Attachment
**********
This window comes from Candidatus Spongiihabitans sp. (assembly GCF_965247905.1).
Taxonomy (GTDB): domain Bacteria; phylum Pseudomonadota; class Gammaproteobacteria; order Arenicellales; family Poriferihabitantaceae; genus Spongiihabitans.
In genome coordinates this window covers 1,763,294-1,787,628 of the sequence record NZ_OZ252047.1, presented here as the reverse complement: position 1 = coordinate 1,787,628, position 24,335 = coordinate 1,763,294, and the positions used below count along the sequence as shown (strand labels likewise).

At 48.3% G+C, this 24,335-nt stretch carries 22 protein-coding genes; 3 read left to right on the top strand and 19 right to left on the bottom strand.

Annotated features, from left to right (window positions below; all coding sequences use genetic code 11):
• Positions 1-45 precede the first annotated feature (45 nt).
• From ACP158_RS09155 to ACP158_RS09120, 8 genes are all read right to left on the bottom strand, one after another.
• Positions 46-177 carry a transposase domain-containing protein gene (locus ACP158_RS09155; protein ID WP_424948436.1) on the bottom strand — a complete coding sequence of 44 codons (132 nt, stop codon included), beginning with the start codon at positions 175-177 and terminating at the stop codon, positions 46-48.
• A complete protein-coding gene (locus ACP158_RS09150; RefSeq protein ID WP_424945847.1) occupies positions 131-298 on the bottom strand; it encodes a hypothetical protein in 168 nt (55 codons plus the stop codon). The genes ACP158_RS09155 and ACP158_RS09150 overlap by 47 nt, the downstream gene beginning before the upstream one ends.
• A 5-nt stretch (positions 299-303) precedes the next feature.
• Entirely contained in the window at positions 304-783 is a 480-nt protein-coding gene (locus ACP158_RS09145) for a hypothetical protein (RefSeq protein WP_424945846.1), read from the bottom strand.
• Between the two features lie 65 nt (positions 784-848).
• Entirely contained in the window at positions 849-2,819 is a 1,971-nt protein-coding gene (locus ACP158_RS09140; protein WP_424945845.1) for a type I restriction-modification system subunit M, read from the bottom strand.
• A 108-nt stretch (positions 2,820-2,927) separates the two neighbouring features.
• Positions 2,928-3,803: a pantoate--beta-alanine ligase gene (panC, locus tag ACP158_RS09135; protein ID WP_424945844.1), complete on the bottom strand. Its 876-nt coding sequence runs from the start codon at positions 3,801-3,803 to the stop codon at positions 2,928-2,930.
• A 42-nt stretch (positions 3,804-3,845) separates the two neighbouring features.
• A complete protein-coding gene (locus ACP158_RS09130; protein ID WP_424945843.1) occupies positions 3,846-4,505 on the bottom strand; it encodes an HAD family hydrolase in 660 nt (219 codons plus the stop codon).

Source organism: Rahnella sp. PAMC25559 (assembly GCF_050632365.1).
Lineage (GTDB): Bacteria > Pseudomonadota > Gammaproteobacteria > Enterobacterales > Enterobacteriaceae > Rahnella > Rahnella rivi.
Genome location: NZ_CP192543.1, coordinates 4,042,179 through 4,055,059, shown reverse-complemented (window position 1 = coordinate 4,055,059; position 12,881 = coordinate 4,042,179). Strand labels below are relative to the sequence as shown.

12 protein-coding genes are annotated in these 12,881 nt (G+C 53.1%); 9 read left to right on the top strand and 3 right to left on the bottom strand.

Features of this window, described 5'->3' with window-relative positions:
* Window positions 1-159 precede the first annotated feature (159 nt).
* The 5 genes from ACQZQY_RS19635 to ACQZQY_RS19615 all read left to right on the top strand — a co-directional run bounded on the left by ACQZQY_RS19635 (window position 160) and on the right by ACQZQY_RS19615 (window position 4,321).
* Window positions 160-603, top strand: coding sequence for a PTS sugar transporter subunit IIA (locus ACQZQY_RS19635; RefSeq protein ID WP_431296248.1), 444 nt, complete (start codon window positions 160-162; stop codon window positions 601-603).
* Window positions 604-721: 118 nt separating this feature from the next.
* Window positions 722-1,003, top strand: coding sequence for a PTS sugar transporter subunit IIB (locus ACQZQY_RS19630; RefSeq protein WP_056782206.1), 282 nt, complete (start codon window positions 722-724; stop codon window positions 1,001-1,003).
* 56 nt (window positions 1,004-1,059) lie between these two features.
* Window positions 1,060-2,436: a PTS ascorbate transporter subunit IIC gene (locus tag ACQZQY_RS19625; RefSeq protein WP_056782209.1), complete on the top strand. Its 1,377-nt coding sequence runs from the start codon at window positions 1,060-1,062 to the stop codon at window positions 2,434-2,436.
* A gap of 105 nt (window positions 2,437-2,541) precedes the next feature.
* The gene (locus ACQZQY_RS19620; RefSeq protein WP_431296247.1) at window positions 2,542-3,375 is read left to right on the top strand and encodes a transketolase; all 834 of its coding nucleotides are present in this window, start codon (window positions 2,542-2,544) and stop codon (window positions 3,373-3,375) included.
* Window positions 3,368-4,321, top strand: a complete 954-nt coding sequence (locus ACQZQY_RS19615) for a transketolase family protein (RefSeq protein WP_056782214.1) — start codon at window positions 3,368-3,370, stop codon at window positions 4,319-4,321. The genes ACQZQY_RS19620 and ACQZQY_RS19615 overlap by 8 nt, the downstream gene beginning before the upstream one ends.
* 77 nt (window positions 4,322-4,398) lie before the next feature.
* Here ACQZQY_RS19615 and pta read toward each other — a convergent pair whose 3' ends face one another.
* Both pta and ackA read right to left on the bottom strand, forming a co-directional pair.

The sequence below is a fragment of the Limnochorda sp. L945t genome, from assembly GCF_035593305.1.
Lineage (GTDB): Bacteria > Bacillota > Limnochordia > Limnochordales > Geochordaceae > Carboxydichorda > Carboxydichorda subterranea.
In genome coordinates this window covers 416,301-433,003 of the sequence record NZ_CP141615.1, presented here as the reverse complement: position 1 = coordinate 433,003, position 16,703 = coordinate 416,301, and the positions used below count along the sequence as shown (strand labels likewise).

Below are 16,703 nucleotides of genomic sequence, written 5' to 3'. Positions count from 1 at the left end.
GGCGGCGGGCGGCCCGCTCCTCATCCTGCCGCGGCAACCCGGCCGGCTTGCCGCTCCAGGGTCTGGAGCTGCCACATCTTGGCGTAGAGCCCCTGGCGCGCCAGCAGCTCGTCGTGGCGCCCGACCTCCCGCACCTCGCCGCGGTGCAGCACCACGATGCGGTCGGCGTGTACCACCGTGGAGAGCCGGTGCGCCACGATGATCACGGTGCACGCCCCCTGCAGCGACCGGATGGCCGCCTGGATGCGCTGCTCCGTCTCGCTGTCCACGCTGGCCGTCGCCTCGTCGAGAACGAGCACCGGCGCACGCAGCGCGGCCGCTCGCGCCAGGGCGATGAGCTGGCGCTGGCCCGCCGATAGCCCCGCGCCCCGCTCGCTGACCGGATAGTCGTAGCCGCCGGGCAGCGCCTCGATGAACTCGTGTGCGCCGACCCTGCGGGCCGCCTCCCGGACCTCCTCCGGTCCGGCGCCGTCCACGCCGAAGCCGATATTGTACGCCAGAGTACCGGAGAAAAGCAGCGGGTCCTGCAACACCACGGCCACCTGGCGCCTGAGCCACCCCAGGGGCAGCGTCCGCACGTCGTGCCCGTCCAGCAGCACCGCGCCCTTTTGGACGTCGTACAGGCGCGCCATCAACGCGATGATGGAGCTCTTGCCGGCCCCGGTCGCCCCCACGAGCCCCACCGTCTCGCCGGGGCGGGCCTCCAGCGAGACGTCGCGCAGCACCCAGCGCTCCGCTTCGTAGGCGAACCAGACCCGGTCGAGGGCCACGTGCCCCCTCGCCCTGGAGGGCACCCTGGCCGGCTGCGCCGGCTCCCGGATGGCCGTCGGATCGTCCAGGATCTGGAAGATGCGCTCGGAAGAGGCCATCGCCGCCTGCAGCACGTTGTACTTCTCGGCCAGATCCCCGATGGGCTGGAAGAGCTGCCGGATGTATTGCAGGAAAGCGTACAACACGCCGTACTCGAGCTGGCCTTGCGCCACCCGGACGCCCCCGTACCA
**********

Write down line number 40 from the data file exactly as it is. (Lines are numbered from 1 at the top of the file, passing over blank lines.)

GGCGGCGGGCGGCCCGCTCCTCATCCTGCCGCGGCAACCCGGCCGGCTTGCCGCTCCAGGGTCTGGAGCTGCCACATCTTGGCGTAGAGCCCCTGGCGCGCCAGCAGCTCGTCGTGGCGCCCGACCTCCCGCACCTCGCCGCGGTGCAGCACCACGATGCGGTCGGCGTGTACCACCGTGGAGAGCCGGTGCGCCACGATGATCACGGTGCACGCCCCCTGCAGCGACCGGATGGCCGCCTGGATGCGCTGCTCCGTCTCGCTGTCCACGCTGGCCGTCGCCTCGTCGAGAACGAGCACCGGCGCACGCAGCGCGGCCGCTCGCGCCAGGGCGATGAGCTGGCGCTGGCCCGCCGATAGCCCCGCGCCCCGCTCGCTGACCGGATAGTCGTAGCCGCCGGGCAGCGCCTCGATGAACTCGTGTGCGCCGACCCTGCGGGCCGCCTCCCGGACCTCCTCCGGTCCGGCGCCGTCCACGCCGAAGCCGATATTGTACGCCAGAGTACCGGAGAAAAGCAGCGGGTCCTGCAACACCACGGCCACCTGGCGCCTGAGCCACCCCAGGGGCAGCGTCCGCACGTCGTGCCCGTCCAGCAGCACCGCGCCCTTTTGGACGTCGTACAGGCGCGCCATCAACGCGATGATGGAGCTCTTGCCGGCCCCGGTCGCCCCCACGAGCCCCACCGTCTCGCCGGGGCGGGCCTCCAGCGAGACGTCGCGCAGCACCCAGCGCTCCGCTTCGTAGGCGAACCAGACCCGGTCGAGGGCCACGTGCCCCCTCGCCCTGGAGGGCACCCTGGCCGGCTGCGCCGGCTCCCGGATGGCCGTCGGATCGTCCAGGATCTGGAAGATGCGCTCGGAAGAGGCCATCGCCGCCTGCAGCACGTTGTACTTCTCGGCCAGATCCCCGATGGGCTGGAAGAGCTGCCGGATGTATTGCAGGAAAGCGTACAACACGCCGTACTCGAGCTGGCCTTGCGCCACCCGGACGCCCCCGTACCA